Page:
We've just returned from our end-of-year work week at Korinji. In glorious autumn weather and with a whirlwind of activity the zendo exterior was essentially completed: the walls are now clad with stucco siding trimmed with cedar, while the cupola is entirely finished in cedar.
Our professional crew managed by Jim Mills, and our volunteers managed by Greg Dekker, somehow accomplished everything we set out to do. In addition to the progress on our building we also continued our development of the grounds: the trail system has been expanded, the stone and earthen ramps bracketing our small bridge have settled nicely, and the rocks lining the paths are planting themselves more deeply and growing thick coats of green moss. We harvested several thick hardwood trunks; though they were standing dead and dry, they're rock-solid and heavy as iron (we believe them to be hophornbeam). These will be the pillars anchoring our future entrance gate. And the process of clearing our future house site, overgrown with rose, buckthorn and burdock, has begun.
Some small but significant jobs were completed on the sidelines as well. Two umpan (metal gongs), cut from 1/2" steel and donated to us, now serve to call work crews to lunch. One of them has been hung temporarily from our zendo porch where it is forming a fine patina of red rust. We'll let that one continue to age over the winter. The second has been finished differently, with a hand-peened rim and dark bluing. The striker was made from wood found on the land.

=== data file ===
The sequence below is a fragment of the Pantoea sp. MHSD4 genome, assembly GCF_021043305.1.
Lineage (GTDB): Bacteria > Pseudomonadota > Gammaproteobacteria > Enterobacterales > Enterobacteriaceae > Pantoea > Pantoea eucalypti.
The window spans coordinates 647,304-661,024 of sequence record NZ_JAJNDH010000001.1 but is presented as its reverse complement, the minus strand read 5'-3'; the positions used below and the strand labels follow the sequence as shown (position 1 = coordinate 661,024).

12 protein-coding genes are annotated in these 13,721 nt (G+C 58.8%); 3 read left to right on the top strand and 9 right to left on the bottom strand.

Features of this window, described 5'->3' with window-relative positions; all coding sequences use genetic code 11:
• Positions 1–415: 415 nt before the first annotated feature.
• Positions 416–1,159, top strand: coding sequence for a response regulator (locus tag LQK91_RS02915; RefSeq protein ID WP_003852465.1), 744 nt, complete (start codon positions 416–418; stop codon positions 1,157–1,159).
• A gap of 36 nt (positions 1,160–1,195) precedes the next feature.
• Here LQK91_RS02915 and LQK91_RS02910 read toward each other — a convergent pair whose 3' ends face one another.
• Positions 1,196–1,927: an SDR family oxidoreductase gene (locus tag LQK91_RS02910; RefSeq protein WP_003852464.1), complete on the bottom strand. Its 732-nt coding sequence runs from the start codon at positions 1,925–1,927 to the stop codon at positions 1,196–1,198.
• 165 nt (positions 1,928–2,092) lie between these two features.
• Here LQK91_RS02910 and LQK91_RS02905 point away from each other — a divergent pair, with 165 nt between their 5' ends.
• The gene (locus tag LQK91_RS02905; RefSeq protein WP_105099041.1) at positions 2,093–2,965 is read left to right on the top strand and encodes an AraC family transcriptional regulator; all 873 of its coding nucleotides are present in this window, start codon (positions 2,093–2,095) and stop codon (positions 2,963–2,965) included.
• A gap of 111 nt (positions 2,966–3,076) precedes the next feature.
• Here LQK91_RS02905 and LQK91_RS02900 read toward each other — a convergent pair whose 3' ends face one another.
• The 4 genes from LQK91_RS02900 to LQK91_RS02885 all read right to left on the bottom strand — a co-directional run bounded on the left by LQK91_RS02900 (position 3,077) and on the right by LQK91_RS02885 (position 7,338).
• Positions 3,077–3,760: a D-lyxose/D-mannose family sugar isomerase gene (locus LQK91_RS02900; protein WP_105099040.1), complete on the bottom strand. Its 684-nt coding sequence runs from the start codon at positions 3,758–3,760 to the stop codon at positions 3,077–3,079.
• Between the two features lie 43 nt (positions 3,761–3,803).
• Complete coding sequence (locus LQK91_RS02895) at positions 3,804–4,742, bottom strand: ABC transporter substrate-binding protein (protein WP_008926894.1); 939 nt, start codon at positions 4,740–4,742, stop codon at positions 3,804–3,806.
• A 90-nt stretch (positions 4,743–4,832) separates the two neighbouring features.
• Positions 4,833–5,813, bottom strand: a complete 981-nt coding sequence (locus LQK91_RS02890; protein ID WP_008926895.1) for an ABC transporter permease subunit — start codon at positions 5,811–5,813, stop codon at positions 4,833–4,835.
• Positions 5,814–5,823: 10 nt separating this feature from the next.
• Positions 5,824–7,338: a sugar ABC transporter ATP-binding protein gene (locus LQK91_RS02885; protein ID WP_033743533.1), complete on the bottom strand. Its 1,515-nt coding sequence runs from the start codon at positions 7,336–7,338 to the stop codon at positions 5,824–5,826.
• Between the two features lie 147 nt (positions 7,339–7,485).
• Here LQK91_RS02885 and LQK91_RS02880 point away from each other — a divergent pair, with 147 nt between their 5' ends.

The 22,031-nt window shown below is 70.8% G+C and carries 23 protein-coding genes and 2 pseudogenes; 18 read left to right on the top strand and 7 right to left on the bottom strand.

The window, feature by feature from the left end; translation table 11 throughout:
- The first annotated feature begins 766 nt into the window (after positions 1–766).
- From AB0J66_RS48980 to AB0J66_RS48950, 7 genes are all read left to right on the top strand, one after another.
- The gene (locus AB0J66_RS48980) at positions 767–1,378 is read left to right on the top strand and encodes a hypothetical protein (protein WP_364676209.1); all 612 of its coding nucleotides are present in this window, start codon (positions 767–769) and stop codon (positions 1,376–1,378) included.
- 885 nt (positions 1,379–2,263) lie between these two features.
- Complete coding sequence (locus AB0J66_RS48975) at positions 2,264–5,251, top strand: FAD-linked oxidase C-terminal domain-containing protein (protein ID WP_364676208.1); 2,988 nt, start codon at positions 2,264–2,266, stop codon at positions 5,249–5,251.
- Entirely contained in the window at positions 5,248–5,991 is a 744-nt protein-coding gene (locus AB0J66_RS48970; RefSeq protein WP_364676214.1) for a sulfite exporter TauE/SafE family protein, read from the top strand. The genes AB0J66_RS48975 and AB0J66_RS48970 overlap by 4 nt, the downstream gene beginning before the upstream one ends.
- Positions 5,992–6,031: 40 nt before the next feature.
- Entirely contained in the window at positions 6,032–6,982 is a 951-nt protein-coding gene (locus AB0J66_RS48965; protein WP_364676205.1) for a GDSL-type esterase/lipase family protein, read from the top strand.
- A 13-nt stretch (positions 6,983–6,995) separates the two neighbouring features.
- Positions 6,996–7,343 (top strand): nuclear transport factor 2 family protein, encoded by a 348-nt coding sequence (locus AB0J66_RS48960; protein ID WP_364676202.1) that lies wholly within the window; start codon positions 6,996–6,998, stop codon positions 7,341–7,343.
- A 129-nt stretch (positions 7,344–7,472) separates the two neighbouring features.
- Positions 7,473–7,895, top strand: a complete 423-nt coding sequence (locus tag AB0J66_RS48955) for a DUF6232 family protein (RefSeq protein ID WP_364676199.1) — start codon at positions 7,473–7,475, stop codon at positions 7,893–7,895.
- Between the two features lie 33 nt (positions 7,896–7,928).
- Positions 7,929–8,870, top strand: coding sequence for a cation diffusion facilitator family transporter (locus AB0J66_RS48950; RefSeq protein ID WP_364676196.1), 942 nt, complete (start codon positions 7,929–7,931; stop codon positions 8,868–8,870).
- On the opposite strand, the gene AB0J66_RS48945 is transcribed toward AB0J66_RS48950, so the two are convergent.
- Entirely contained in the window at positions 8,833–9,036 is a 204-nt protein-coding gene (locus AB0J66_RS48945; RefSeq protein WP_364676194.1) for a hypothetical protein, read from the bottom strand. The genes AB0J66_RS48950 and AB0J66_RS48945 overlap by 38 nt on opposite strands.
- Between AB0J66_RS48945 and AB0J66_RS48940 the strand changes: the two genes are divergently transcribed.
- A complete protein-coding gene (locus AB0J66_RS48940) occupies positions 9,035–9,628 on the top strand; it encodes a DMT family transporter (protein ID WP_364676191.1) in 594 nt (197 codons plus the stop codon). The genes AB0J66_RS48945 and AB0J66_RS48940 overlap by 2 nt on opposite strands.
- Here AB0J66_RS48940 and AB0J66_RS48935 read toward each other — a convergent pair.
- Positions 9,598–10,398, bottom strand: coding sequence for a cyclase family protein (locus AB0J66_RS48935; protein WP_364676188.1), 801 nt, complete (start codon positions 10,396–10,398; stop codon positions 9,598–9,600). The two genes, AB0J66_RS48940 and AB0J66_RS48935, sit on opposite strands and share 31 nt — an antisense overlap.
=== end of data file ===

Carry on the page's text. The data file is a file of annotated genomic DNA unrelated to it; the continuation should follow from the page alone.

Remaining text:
We expect to have one more work weekend at Korinji in November (dates TBA). Our 8' tall red oak doors hand-crafted by Abe Bontrager, a woodworker from the local Amish community, are completed and now getting stained and sealed locally. We also have our wood-burning stove on the way. We hope in November to have both of these installed....and of course you will all be welcome to help.
To see some more photos from the week (including our 8' red oak doors) please go here.